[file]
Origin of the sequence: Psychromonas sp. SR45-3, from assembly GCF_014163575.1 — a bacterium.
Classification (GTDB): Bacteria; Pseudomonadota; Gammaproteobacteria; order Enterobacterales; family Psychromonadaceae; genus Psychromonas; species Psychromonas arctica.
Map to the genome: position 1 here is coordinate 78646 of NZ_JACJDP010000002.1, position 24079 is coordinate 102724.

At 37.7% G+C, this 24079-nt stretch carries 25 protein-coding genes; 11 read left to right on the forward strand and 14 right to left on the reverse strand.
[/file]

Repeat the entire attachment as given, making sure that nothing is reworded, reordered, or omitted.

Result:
Origin of the sequence: Psychromonas sp. SR45-3, from assembly GCF_014163575.1 — a bacterium.
Classification (GTDB): Bacteria; Pseudomonadota; Gammaproteobacteria; order Enterobacterales; family Psychromonadaceae; genus Psychromonas; species Psychromonas arctica.
Map to the genome: position 1 here is coordinate 78646 of NZ_JACJDP010000002.1, position 24079 is coordinate 102724.

At 37.7% G+C, this 24079-nt stretch carries 25 protein-coding genes; 11 read left to right on the forward strand and 14 right to left on the reverse strand.